Now, it’d be politically difficult. The usual suspects would bleat about it being ‘your money’ etc etc.
(But then, your take home pay is ‘your money’ and they don’t complain when interest rates go up, so we can put that in the ‘blind ideology’ basket where it belongs.)
Why do it?
Well, first, the money raised from higher rates wouldn’t go into the financial system, benefitting the rich few, but would go into your Super, benefitting ‘Future You’.
Second, the impact would be broader than just the roughly one-third of us who have a mortgage (and the 10-15% of us who most feel the pain, assuming many with a mortgage can more easily absorb the impact).
Yes, yes… there are a lot of reasons not to do it.
But most of those reasons might come down to versions of the ‘status quo’ bias.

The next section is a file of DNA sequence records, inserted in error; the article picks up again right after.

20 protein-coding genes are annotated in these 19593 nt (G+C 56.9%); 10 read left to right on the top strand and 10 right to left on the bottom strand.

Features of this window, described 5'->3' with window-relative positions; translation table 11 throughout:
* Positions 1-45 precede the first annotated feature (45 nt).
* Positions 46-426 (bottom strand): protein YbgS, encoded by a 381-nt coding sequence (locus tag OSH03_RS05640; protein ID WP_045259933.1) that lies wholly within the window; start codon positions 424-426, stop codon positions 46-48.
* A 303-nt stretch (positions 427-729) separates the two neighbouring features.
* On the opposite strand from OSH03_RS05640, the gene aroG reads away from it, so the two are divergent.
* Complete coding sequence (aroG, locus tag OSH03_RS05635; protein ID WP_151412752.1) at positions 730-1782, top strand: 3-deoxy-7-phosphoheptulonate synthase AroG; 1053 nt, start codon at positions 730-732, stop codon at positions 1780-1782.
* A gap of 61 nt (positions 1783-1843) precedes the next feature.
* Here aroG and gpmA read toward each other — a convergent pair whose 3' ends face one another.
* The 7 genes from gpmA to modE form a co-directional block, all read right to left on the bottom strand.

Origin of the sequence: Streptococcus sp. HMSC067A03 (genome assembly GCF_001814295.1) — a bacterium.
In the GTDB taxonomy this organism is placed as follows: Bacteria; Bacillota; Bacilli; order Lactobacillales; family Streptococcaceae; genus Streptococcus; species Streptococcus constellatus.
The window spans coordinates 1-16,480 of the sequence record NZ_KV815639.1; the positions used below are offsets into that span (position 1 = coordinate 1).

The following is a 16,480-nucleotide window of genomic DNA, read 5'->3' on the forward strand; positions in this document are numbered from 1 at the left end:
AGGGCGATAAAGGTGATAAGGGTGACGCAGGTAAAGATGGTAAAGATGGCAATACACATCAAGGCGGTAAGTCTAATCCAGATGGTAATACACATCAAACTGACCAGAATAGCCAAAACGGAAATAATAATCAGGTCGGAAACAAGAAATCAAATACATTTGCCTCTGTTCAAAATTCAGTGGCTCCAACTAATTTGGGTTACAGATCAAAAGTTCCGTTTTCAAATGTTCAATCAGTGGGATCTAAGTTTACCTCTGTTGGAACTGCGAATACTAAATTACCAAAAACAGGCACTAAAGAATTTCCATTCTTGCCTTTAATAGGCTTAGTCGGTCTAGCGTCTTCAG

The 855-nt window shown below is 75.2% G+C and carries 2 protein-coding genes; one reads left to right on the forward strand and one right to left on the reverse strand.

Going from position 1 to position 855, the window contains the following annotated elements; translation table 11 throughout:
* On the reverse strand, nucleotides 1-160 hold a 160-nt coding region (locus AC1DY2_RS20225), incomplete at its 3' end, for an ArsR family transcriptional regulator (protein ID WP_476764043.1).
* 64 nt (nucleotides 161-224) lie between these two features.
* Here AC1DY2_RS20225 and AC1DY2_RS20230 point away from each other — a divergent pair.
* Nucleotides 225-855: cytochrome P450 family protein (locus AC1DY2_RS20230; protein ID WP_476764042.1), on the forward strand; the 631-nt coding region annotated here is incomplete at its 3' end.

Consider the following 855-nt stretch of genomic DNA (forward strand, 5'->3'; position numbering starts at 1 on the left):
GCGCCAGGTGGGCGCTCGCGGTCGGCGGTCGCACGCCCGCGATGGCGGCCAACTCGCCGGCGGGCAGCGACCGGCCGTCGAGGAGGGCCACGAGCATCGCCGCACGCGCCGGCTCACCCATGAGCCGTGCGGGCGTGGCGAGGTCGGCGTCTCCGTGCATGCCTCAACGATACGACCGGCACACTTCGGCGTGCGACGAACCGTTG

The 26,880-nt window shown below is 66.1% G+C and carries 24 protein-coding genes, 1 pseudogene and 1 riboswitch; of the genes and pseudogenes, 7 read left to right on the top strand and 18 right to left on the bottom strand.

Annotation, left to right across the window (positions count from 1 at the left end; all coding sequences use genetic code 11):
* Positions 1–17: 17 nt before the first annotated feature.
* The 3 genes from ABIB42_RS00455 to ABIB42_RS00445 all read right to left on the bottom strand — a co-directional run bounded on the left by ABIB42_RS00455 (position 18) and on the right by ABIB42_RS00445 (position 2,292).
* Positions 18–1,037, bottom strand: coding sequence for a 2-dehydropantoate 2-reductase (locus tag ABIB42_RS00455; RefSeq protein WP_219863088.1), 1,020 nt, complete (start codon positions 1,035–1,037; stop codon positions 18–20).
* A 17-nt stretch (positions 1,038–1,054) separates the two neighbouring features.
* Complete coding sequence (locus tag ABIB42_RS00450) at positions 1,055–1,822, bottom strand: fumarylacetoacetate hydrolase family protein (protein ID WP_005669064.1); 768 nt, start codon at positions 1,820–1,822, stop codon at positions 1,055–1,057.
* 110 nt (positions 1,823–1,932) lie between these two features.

Or, as my podcast co-host Andrew Page might put it, the lack of starting from first principles.
And yes, it isn’t perfect.
It wouldn’t impact the cost of business borrowing (for good and for ill). It wouldn’t address the level of relative interest rates, compared to our international trading partners, impacting the currency and foreign investment, among other things.
First, we shouldn’t do things just because it’s the way we’ve always done them, as Andrew would say.
And second, there are drawbacks in the current system, and there would be (different) drawbacks if we changed to a different approach.
But, of all of the options that bear considering, this one makes some sense, doesn’t it?
And should be thrown into the mix?
I think so.
It may not be the perfect solution. It may not even be better than the structures and levers we have now.
But I reckon it’s worth thinking it through, and comparing the risks and opportunities with other potential (and current) policy tools.